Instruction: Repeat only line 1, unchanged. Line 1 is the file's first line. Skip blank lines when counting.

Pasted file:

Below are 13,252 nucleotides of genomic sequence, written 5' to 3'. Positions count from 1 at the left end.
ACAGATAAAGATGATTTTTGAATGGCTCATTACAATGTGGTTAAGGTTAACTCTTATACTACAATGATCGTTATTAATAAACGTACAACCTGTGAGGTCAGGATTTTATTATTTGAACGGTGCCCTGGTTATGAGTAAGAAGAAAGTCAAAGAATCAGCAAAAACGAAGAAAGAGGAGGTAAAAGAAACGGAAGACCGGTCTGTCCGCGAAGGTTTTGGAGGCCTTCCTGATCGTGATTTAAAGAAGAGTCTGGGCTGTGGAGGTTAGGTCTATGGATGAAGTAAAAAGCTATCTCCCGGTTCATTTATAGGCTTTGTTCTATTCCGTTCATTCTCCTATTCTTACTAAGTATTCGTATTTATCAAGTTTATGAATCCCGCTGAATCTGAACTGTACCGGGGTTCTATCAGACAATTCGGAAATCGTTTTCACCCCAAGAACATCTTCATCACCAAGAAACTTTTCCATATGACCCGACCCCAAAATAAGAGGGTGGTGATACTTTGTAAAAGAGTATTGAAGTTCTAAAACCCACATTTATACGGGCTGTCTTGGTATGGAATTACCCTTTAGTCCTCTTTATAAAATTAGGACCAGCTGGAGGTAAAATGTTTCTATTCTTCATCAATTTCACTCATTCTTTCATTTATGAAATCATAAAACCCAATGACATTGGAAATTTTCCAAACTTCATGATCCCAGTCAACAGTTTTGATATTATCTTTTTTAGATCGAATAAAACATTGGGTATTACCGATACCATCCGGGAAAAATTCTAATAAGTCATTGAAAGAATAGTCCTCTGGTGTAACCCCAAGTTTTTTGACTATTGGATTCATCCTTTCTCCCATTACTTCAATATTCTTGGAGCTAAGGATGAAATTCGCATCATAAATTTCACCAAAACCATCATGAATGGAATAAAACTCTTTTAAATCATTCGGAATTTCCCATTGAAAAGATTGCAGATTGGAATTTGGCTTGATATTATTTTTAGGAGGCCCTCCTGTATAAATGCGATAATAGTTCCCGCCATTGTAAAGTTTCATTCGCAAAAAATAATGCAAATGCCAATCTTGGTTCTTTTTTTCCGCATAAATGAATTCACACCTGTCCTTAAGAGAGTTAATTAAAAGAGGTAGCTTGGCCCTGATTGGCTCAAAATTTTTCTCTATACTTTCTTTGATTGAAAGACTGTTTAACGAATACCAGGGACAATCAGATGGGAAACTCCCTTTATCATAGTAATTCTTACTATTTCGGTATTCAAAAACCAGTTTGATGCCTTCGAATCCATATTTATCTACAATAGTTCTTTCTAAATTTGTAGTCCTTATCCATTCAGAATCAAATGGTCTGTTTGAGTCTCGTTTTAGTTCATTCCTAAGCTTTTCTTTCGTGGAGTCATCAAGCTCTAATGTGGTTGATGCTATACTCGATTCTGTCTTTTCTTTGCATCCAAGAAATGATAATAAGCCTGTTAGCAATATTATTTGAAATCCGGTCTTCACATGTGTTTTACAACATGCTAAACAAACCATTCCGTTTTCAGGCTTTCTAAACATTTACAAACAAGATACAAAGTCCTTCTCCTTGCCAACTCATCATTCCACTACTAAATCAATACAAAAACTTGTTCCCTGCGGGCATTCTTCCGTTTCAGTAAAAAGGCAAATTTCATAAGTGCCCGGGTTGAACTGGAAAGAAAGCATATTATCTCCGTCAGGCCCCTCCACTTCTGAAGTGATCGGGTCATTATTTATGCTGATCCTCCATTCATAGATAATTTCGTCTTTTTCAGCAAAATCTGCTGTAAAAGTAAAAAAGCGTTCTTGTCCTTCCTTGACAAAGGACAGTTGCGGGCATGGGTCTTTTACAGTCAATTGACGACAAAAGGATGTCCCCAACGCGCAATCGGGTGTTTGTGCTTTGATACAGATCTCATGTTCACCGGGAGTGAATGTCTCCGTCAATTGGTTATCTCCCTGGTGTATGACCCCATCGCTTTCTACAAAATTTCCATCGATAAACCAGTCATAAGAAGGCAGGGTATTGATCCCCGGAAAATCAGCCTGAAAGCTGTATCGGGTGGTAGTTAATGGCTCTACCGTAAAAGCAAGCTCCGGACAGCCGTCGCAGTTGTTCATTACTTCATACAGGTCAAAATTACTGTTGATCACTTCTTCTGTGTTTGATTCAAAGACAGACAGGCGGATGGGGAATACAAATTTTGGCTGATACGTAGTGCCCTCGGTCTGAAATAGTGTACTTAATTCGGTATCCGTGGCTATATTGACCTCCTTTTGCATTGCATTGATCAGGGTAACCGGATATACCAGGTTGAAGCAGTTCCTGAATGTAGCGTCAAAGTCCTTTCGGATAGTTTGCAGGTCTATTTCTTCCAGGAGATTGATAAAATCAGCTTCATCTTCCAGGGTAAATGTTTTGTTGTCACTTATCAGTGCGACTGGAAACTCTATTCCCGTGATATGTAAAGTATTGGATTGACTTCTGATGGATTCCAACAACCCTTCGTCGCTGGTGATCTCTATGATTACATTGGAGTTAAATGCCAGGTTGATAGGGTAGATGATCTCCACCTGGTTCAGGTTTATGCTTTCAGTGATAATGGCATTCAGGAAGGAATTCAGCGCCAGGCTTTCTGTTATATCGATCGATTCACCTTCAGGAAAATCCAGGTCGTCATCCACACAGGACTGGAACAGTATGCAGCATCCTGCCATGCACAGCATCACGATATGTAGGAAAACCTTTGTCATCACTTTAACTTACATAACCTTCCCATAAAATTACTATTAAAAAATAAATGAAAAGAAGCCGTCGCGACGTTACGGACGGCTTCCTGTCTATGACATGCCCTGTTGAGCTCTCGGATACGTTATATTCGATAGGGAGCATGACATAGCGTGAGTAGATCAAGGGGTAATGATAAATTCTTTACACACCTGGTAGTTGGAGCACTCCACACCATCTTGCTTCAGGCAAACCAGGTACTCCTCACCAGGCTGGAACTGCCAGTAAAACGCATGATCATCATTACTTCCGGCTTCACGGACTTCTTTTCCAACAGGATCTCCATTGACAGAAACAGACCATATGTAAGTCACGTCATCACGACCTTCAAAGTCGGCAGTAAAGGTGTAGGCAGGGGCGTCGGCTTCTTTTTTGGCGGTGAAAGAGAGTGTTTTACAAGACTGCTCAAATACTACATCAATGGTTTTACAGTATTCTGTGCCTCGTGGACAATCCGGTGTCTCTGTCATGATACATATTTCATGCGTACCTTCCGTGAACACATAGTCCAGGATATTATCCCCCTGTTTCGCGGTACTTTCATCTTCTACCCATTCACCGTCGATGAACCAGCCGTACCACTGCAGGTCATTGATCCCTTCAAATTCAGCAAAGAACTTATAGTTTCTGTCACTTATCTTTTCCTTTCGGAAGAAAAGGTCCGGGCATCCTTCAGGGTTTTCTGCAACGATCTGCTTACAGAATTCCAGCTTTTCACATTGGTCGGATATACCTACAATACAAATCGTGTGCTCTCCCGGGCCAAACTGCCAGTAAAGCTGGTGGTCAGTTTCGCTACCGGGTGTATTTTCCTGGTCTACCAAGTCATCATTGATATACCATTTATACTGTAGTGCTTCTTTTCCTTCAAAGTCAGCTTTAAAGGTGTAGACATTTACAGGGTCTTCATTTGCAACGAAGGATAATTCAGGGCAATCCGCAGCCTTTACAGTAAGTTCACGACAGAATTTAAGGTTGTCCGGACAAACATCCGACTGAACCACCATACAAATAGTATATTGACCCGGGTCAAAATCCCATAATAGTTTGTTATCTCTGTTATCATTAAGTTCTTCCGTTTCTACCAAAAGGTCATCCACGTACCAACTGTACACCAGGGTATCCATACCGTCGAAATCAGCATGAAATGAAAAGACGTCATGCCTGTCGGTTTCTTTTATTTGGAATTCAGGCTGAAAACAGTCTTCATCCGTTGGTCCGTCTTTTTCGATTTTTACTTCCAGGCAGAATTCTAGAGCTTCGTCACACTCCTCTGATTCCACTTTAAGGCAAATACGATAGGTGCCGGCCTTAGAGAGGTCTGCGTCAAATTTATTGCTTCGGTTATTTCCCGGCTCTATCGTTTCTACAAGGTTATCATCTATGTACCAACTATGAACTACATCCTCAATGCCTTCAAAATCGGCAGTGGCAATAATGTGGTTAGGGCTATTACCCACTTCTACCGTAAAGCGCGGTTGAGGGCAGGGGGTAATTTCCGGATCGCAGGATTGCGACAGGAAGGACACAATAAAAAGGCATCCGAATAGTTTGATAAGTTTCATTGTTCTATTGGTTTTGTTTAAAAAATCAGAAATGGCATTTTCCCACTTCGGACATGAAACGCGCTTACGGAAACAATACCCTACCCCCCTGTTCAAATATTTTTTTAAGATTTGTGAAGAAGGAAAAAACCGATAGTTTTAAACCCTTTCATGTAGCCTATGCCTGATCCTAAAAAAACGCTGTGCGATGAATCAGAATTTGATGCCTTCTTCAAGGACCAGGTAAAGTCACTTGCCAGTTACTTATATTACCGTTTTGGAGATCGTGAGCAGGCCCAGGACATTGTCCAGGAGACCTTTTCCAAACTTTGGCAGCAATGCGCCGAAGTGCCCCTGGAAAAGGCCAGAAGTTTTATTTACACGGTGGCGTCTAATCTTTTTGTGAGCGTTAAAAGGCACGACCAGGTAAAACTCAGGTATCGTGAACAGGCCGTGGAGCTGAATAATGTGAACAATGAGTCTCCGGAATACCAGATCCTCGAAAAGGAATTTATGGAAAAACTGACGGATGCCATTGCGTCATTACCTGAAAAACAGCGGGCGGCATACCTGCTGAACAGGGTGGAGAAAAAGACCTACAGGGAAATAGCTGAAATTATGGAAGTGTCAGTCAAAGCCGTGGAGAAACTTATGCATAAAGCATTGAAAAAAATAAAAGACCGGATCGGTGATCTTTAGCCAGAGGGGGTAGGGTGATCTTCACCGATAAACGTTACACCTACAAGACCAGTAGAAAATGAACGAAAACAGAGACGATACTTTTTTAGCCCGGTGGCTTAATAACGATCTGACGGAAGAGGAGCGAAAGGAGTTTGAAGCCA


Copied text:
Below are 13,252 nucleotides of genomic sequence, written 5' to 3'. Positions count from 1 at the left end.